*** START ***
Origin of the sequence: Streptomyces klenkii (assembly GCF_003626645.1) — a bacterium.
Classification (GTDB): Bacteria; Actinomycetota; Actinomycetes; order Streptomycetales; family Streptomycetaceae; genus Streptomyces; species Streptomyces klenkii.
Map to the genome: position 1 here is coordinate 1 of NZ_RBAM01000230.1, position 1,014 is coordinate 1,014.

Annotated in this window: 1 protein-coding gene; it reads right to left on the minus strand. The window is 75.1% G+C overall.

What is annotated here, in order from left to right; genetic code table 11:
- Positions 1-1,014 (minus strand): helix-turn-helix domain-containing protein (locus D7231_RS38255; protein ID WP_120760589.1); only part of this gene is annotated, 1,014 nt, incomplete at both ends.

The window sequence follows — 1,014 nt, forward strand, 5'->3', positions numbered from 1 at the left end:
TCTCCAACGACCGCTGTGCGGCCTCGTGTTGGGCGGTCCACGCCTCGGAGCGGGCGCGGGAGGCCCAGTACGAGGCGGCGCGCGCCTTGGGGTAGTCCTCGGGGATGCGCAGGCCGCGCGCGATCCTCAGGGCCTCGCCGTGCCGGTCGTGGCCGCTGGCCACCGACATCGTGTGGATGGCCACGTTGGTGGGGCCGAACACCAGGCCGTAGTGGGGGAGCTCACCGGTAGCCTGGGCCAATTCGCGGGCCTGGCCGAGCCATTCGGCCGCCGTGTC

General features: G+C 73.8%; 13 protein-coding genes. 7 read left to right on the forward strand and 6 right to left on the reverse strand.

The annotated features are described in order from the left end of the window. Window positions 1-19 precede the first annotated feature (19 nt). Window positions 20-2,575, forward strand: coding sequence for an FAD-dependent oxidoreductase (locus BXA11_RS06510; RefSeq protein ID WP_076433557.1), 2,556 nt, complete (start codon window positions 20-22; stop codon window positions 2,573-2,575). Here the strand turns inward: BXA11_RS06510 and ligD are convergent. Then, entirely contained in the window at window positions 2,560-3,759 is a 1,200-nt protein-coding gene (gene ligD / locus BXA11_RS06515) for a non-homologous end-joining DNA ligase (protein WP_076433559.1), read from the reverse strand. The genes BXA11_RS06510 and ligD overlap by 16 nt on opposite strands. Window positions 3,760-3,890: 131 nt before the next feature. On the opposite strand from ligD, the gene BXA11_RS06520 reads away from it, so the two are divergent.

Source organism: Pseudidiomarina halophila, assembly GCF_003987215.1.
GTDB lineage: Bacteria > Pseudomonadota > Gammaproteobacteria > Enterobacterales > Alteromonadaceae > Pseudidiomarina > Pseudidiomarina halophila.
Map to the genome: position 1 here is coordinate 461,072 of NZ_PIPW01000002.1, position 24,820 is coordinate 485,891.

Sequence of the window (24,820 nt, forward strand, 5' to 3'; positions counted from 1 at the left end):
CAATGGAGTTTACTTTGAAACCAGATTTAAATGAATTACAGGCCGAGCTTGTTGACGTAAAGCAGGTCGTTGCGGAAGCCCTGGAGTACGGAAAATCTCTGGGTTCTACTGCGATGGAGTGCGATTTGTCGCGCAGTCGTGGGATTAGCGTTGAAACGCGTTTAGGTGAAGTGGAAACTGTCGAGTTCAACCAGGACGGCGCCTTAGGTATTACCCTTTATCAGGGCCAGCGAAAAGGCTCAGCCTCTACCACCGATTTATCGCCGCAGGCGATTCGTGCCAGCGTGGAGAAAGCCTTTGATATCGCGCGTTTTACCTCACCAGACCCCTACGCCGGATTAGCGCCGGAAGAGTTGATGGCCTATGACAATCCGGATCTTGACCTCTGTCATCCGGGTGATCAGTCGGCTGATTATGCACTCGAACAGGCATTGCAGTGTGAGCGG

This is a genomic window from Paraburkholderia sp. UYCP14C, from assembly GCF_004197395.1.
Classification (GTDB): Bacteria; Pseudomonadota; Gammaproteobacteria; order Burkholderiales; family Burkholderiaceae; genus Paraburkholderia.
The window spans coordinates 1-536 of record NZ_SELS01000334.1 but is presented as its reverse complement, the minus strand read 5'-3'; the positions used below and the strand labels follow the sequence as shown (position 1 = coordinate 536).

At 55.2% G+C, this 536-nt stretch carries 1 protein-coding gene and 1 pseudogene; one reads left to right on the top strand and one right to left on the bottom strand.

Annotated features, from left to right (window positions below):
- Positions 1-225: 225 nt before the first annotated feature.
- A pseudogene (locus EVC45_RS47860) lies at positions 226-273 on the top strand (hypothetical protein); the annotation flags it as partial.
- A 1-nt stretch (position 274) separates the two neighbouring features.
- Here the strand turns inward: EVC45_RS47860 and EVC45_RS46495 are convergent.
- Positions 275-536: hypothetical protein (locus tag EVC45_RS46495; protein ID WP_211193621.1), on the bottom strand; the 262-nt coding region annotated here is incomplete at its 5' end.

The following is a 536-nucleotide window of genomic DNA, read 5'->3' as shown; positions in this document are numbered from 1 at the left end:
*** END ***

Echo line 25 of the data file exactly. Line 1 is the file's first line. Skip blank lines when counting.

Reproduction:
- Positions 275-536: hypothetical protein (locus tag EVC45_RS46495; protein ID WP_211193621.1), on the bottom strand; the 262-nt coding region annotated here is incomplete at its 5' end.